There are several varieties of contract agreements. Many contractors and homeowners are comfortable
with a fixed-bid which requires the contractor to make careful estimation of all of the costs, and
accept possible losses if things don't go as smoothly as expected. Experienced contractors will
often protect themselves from some of the risk by adding a safety margin to the bid amount. Some
contractors may add a substantial "mark-up" to the cost of materials and labor. This can result in a
windfall when a customer picks expensive fixtures and fittings.
Unforeseeable problems and hidden conditions often appear during remodeling projects. They can be
solved without great difficulty if the contract is clear about who will bear the responsibility, and
how additional labor and material costs will be calculated.
Customers often add to a project or change a few details after the work has started. The original
contract is amended through change orders. It is essential that these changes are documented and
signed by both parties, since they often add significantly to the final cost. The contractor and
client need to meet frequently to sort out problems, make decisions, and have a budget review. If
you have been careful in your selection of a contractor, and have been diligent in all other
preparations, these meetings can be low stress opportunities for sharing information.
Another arrangement is for payments to the contractor to be based on cost plus a fixed fee to cover
overhead and profit. The costs are the amounts actually paid out for materials and labor. In
addition, the contractor will record and bill at a contracted rate for the hours spent ordering and
acquiring parts, supervising labor, working on elements of the job, and meeting with the client.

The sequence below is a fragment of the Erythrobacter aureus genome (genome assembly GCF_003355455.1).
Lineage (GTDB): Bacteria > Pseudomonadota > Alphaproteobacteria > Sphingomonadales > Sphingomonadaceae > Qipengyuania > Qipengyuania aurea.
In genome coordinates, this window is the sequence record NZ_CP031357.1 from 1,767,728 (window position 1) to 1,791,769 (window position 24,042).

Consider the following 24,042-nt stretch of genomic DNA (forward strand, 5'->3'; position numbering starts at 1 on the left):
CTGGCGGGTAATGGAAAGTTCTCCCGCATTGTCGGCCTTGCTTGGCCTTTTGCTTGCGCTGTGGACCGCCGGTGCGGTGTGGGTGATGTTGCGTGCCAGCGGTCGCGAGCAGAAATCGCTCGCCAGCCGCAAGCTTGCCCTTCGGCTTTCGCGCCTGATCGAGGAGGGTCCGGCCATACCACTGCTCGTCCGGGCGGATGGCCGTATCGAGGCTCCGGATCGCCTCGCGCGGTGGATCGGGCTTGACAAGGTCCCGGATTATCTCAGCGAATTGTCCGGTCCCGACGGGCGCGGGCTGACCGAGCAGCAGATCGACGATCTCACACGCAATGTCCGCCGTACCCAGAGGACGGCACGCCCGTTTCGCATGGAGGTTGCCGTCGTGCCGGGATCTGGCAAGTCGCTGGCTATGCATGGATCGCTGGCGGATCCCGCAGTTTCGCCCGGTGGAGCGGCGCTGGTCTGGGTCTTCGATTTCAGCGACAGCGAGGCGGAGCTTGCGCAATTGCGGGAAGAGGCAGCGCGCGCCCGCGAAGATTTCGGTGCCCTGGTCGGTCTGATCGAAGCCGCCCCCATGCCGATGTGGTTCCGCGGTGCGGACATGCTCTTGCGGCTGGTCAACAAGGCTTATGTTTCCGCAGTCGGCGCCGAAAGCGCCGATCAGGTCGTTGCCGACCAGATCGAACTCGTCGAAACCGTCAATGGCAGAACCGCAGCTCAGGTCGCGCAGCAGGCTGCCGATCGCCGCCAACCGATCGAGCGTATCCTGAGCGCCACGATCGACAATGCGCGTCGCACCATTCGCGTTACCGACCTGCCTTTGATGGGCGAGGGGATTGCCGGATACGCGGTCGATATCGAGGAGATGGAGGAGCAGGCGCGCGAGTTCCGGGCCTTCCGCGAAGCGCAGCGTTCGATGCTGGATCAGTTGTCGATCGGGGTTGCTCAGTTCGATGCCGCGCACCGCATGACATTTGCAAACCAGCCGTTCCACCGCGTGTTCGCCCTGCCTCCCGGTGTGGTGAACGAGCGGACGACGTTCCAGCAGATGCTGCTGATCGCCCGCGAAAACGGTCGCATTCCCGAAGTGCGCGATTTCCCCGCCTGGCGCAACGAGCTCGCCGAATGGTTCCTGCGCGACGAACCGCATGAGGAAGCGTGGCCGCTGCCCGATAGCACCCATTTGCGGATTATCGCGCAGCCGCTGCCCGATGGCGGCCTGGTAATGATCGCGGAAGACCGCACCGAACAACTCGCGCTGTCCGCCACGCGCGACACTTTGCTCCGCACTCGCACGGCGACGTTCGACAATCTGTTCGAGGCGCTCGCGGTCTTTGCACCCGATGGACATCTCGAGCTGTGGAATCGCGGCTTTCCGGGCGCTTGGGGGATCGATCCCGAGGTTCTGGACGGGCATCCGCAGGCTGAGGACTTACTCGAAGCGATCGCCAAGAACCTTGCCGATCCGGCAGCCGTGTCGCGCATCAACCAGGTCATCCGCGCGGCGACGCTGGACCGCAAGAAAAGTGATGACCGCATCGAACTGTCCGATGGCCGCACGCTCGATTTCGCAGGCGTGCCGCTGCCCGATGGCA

Overhead expenses are those that the contractor incurs as a result of being in business. These
should be listed in detail, and an appropriate fraction of the annual overhead costs assigned to the
job. A mutually agreed upon profit is the reward for the contractor. This has to be an amount which
will provide the motivation to remain in this demanding business.
A "cost plus" contract can work smoothly if both parties are clear about all of the details. The
books and records must be available for review. Also, major project expenses need to be carefully
calculated in advance, so the budget can be established and monitored during frequent meetings. This
type of agreement has the most potential to be fair to all concerned, since the contractor is paid
for services which are performed.
Both contractor and client should feel that they are on the same side in the home improvement
battle. Once you have thoroughly checked references and decided to trust your home and financial
health to a good contractor, it makes little sense to start viewing everything he or she does with
suspicion. You'll have fewer concerns if you can see the situations from the perspective of the
other person. For a revealing and entertaining look at how a home project can interact with human
psychology, read House, by Tracy Kidder.
Reprinted with Permission
Cost range estimates updated for 2005.